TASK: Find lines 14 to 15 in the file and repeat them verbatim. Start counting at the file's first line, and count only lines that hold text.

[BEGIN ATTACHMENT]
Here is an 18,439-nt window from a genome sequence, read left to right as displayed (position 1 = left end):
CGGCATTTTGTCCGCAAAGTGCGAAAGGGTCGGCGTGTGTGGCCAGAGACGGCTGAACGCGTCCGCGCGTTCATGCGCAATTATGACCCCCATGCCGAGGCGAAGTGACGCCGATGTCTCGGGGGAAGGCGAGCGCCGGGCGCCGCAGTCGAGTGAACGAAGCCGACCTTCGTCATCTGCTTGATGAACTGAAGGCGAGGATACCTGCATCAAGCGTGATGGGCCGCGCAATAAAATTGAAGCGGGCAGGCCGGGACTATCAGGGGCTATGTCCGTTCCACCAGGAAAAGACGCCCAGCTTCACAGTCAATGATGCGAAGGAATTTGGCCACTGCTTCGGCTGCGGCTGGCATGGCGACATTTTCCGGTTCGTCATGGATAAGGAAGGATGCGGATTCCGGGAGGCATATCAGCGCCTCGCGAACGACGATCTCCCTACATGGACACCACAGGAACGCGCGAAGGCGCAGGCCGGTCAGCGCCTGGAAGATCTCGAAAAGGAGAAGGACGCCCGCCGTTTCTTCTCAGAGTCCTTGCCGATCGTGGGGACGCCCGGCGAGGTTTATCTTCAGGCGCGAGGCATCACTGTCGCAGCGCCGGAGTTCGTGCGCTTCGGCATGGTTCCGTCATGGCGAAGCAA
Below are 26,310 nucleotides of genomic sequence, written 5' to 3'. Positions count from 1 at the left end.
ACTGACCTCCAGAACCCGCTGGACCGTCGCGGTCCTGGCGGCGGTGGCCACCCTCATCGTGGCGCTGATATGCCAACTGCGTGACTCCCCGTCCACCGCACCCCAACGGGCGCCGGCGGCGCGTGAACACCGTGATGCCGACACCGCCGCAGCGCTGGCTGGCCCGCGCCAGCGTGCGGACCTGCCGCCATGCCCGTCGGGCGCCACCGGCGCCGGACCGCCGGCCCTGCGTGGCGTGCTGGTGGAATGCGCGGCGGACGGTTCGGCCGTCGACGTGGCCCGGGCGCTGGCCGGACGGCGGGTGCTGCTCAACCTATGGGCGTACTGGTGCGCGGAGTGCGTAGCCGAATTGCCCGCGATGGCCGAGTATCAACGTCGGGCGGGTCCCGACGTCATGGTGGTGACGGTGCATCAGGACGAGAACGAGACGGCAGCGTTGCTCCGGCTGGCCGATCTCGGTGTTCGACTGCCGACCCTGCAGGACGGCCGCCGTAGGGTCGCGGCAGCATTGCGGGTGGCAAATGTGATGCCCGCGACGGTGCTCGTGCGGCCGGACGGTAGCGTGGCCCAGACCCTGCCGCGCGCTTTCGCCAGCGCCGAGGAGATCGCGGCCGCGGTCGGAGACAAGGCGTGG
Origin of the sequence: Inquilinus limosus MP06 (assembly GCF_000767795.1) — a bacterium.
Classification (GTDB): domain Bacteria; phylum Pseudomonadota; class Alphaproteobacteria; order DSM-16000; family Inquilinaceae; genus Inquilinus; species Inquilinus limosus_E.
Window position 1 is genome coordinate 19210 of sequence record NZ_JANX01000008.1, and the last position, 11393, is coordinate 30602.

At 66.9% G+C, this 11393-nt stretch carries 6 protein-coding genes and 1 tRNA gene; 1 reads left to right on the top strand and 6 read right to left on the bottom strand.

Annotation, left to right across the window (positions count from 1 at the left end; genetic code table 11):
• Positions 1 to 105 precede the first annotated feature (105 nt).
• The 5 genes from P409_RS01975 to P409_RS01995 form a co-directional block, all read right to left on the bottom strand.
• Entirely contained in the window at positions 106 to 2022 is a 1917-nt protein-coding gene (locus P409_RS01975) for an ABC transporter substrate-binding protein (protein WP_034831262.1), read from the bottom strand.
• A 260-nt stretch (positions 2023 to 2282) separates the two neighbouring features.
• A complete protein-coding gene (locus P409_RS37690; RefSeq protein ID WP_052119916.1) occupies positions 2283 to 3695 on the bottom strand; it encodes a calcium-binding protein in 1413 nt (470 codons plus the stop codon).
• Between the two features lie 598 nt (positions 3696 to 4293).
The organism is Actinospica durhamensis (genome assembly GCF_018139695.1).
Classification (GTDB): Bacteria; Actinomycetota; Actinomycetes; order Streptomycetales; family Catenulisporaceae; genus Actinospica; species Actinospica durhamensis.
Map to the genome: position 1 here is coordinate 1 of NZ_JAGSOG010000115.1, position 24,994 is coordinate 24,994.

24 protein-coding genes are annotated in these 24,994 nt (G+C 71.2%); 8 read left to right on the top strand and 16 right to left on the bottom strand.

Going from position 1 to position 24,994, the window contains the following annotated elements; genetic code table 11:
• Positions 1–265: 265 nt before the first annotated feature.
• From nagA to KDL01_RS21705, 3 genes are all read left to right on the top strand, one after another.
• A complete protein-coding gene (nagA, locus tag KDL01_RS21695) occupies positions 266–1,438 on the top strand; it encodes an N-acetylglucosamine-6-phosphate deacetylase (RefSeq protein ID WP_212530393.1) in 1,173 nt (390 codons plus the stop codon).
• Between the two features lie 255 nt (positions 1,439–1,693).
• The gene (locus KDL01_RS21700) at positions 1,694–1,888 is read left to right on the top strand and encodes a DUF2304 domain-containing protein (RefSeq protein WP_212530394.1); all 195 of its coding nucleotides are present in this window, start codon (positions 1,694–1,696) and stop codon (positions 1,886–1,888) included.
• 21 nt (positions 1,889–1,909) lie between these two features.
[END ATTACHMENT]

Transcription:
• A complete protein-coding gene (locus P409_RS37690; RefSeq protein ID WP_052119916.1) occupies positions 2283 to 3695 on the bottom strand; it encodes a calcium-binding protein in 1413 nt (470 codons plus the stop codon).
• Between the two features lie 598 nt (positions 3696 to 4293).